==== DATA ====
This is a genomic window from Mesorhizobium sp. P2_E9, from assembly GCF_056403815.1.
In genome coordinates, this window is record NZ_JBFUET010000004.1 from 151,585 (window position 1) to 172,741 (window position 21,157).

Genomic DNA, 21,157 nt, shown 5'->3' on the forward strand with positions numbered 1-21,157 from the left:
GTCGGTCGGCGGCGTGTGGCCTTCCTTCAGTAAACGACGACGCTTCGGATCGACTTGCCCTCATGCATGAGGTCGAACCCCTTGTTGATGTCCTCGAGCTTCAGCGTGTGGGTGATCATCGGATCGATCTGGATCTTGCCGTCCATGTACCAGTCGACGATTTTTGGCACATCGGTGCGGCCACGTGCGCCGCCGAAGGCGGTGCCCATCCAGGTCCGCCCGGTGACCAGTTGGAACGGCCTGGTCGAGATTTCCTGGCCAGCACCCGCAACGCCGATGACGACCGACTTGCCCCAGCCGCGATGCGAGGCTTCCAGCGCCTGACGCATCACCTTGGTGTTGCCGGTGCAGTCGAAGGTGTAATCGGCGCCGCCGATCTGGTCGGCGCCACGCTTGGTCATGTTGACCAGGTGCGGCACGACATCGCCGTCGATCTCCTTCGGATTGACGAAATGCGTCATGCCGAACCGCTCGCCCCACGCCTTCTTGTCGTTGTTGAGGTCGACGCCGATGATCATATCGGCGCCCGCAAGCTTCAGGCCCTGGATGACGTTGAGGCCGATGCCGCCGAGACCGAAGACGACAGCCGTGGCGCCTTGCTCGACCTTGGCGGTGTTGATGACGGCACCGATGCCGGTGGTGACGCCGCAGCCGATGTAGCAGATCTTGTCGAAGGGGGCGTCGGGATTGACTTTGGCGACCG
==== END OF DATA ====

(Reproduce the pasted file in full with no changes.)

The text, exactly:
This is a genomic window from Mesorhizobium sp. P2_E9, from assembly GCF_056403815.1.
In genome coordinates, this window is record NZ_JBFUET010000004.1 from 151,585 (window position 1) to 172,741 (window position 21,157).

Genomic DNA, 21,157 nt, shown 5'->3' on the forward strand with positions numbered 1-21,157 from the left:
GTCGGTCGGCGGCGTGTGGCCTTCCTTCAGTAAACGACGACGCTTCGGATCGACTTGCCCTCATGCATGAGGTCGAACCCCTTGTTGATGTCCTCGAGCTTCAGCGTGTGGGTGATCATCGGATCGATCTGGATCTTGCCGTCCATGTACCAGTCGACGATTTTTGGCACATCGGTGCGGCCACGTGCGCCGCCGAAGGCGGTGCCCATCCAGGTCCGCCCGGTGACCAGTTGGAACGGCCTGGTCGAGATTTCCTGGCCAGCACCCGCAACGCCGATGACGACCGACTTGCCCCAGCCGCGATGCGAGGCTTCCAGCGCCTGACGCATCACCTTGGTGTTGCCGGTGCAGTCGAAGGTGTAATCGGCGCCGCCGATCTGGTCGGCGCCACGCTTGGTCATGTTGACCAGGTGCGGCACGACATCGCCGTCGATCTCCTTCGGATTGACGAAATGCGTCATGCCGAACCGCTCGCCCCACGCCTTCTTGTCGTTGTTGAGGTCGACGCCGATGATCATATCGGCGCCCGCAAGCTTCAGGCCCTGGATGACGTTGAGGCCGATGCCGCCGAGACCGAAGACGACAGCCGTGGCGCCTTGCTCGACCTTGGCGGTGTTGATGACGGCACCGATGCCGGTGGTGACGCCGCAGCCGATGTAGCAGATCTTGTCGAAGGGGGCGTCGGGATTGACTTTGGCGACCG